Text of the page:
These are the first official pictures of the BMW X6, one of 2008’s most intriguing cars. It’s a 4×4 with a coupé body, seriously high performance engines including a 407bhp twin-tubocharged V8 and a trick diff to give it a flavour of the M division’s finest. The X6 is based on the X5’s chassis and shares its wheelbase, but its around 20mm lower and has a wider track, to enhance its dynamic ability.
So this is the car the Porsche Cayenne should have been…
It’s certainly the sportiest SUV so far. While the front end is X5 Xeroxed (aside from the aggressive lower bumper with vast air intakes), get to the windscreen pillars and the two cars go on divergent paths. That’s downwards, in the case of the X6. The roofline tumbles to a slimmer boot, with a wedgy tail. There’s a spoiler atop the rear screen, which is more sports car than SUV – and a clear nod to the X6’s performance bias. The standard wheel measures 19inches in diameter.
How spacious is the X6?
With the X6 being a sports activity coupé (according to BMW-speak), this is a four-seater, like the 3- or 6-series coupés. BMW claims rear headroom is ‘unusually generous for a coupé’ but that means it’s quite tight for an SUV. Although the roof tapers dramatically, compromising vertical boot space compared with a traditional SUV’s, there’s still more capacity than in a 7-series behind the rear seats, which also fold flat to swallow 1450 litres of junk. The dashboard is nigh on identical to the X5’s: the few changes include knee pads on the transmission tunnel and different trims and flourishes.
Enough of boot space – tell me the exciting numbers…
The X6 xDrive 50i, as the top model at launch is concisely named, is the world’s first petrol V8 with twin turbos mounted in the V. The 4.4-litre unit, which also features direct injection, generates 407bhp at 5500rpm and peak torque of 442lb ft from a subterranean 1750rpm. BMW has taken the winning formula from the 335i’s brilliant blown straight six and applied it to its V8, so expect a delicious blast of torque from the merest toe wiggle. The 50i charges from 0-60mph in 5.4sec, just half a second slower than the M3. Staggering. Top speed is 155mph, but drive like an angel and you’ll be getting 22.6mpg and emitting 299g of CO2 every kilometre.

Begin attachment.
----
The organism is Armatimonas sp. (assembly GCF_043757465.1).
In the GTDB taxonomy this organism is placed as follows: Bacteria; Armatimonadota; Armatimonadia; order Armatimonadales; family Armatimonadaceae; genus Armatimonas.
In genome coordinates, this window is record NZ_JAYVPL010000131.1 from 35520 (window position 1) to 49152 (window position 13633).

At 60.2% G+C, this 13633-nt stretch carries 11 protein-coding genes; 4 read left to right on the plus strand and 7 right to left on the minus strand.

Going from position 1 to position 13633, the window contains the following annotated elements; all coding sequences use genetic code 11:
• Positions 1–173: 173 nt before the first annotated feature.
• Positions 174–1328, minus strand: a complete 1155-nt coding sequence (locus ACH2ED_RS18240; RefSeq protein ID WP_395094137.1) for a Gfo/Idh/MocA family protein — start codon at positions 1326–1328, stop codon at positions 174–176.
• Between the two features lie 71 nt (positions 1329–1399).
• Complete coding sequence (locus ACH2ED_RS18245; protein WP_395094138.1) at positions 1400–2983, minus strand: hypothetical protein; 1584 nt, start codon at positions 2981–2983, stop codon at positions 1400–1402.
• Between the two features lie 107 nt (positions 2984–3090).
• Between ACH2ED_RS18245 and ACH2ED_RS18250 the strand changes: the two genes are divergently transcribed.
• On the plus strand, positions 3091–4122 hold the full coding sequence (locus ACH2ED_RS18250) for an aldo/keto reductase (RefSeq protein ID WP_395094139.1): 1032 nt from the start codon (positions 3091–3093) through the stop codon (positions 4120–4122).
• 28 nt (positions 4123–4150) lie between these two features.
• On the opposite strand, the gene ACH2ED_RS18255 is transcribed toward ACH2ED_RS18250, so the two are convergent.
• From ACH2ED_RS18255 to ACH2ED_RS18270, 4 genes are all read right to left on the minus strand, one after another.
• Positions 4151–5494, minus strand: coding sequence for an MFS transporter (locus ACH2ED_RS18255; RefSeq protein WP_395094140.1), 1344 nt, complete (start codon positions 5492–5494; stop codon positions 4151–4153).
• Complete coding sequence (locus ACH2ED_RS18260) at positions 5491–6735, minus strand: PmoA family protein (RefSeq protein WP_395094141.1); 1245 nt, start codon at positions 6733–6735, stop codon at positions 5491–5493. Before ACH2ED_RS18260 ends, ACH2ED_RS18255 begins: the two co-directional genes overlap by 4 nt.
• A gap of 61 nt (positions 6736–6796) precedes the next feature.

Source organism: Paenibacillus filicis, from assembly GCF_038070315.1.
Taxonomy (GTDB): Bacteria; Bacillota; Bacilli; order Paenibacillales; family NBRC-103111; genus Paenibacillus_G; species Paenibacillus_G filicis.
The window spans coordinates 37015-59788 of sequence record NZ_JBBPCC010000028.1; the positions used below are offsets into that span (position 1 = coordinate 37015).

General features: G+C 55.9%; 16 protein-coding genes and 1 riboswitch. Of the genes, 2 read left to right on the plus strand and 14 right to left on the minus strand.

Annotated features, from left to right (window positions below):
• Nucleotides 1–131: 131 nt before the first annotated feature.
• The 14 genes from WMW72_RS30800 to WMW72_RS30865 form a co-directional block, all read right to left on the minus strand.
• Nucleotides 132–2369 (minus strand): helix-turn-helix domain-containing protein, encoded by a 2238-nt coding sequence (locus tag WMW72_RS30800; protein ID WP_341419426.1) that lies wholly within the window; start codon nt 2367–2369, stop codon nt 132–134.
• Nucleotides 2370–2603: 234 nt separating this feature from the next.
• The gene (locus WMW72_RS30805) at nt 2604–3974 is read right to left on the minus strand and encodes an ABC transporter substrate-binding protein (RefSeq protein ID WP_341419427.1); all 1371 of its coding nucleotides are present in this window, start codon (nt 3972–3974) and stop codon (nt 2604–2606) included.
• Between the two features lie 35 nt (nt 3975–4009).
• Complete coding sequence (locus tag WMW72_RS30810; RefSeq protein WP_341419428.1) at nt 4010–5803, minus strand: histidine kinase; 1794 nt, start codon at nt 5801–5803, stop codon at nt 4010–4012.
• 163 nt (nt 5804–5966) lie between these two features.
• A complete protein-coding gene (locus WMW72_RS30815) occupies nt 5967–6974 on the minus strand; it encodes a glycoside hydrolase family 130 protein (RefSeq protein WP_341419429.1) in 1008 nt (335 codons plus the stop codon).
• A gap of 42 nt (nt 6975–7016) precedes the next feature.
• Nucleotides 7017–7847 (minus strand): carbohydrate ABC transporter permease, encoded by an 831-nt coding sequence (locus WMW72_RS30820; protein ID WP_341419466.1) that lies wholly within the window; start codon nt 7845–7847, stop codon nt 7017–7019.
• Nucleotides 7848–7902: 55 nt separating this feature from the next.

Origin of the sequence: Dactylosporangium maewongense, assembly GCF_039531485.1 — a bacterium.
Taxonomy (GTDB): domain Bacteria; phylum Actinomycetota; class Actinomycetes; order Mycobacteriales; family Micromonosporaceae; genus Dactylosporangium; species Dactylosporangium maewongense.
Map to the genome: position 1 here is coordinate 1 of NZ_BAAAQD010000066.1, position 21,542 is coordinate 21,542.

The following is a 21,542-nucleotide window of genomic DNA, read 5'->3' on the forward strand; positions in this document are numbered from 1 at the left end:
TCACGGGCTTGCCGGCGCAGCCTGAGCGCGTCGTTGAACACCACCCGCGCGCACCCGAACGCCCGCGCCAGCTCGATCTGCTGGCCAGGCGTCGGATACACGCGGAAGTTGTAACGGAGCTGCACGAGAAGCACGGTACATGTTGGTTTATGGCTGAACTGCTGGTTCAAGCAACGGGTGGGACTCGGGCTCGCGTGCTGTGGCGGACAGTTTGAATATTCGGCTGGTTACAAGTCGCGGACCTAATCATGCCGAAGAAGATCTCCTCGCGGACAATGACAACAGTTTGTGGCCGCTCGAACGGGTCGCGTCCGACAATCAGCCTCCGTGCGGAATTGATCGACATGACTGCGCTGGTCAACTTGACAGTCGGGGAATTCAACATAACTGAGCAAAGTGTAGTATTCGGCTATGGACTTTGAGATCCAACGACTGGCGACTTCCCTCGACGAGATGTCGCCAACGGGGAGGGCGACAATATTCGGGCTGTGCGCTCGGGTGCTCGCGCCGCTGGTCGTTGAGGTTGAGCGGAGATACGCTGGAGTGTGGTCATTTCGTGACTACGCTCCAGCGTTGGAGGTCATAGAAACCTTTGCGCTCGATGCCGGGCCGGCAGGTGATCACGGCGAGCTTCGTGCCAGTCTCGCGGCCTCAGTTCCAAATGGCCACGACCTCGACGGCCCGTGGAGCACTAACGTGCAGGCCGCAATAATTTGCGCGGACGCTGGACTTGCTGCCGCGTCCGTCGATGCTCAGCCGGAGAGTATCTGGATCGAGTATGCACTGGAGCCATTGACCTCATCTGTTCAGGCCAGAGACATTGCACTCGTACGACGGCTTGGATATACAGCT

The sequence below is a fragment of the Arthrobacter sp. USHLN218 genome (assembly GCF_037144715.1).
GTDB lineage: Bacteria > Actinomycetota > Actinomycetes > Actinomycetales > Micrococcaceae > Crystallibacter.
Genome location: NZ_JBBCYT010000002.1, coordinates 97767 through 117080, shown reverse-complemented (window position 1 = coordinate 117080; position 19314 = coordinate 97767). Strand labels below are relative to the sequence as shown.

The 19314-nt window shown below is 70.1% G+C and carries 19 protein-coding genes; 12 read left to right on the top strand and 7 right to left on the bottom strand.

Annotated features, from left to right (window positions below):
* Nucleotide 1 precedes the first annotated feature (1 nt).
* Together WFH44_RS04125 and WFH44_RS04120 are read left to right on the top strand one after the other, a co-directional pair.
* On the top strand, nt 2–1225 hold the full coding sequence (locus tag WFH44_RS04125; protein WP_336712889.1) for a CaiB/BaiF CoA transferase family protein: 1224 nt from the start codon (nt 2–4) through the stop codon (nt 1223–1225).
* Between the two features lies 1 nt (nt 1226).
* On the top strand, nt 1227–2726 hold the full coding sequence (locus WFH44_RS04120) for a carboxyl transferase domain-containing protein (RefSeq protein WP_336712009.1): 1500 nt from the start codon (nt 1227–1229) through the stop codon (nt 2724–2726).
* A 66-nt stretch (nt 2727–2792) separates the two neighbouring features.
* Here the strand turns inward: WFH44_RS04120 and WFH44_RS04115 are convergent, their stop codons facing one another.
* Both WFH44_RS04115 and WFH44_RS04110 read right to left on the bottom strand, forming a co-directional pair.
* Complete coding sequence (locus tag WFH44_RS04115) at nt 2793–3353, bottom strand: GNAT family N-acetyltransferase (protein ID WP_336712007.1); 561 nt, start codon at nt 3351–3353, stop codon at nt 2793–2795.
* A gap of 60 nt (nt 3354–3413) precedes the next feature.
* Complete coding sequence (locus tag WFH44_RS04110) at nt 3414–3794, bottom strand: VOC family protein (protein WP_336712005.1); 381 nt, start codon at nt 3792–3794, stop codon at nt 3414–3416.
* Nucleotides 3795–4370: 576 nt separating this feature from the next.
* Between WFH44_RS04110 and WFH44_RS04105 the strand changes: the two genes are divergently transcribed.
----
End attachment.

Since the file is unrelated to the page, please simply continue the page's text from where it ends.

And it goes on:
And the other engines?
The 35i runs the 3.0-litre blown six already mentioned. With 306bhp and 295lb ft, the 35i is up there with the quickest hot hatches, despatching the 62mph benchmark in 6.7sec and topping out at 149mph. It consumes 25.9mpg and emits 262g/km of CO2.
The European market will be more interested in the two diesel options, both using the 3.0-litre straight six block. The 35d has variable twin turbocharging, to yield 286bhp and 427lb ft. 0-62mph takes 6.9sec, top speed is 146mph. But fuel consumption should nudge into the 30s (the claimed figure is 34mpg) and 220g/km of CO2.
The base engine is the single turbocharged 30d, with 235bhp and 383lb ft. Its green credentials are little better than the 35d’s, with 34.4mpg and 217g/km of CO2. The 35d takes 8.0secs to hit 62mph and peaks at 130mph on the autobahn.
The X6 utilises fuel saving features from BMW’s Efficient Dynamics programme, so brake energy is harnessed to recharge the battery and the air conditioning compressor is disconnected whenever air-con is off. BMW will top this with a hybrid X6, which will be on sale in 2009.
What about the transmission?
The X6 is equipped with BMW’s xDrive 4×4 system. Torque continuously flows between the front and rear axles depending on driving conditions, to optimise traction, although it is typically split 40:60 front:rear.
The new development for the X6 is Dynamic Performance Control, a rear-mounted diff which also shuffles torque between the left and right wheels. The diff is claimed to dial out understeer or oversteer during hard cornering, creating the sportiest-handling SUV yet claims BMW. With the Dynamic Performance Control diff keeping things tidy, the engineers have increased the threshold at which stability control has to kick in, which should also make for a more dynamic drive. The system also manages wheelspin, by channeling torque to the wheel with the most grip.
All engines are coupled to a six-speed automatic transmission, operated by paddles mounted behind the steering wheel.
What else do I need to know?
Adaptive Drive – which varies the ride comfort by adjusting the anti-rollbars and damper settings – will be optional. BMW claims its FlexRay system, which captures data from more vehicle sensors more quickly than rival systems, will provide the right balance between comfort and sporting settings, depending on the conditions and how the vehicle is being driven.
Naturally, front, side and curtain airbags are standard and the front seats have active head restraints, to reduce whiplash.
The X6 will land in UK showrooms by autumn 2007. The 3.0-litre diesel will start the range at £41,955, while BMW has yet to announce a price for the X6 xDrive 50i.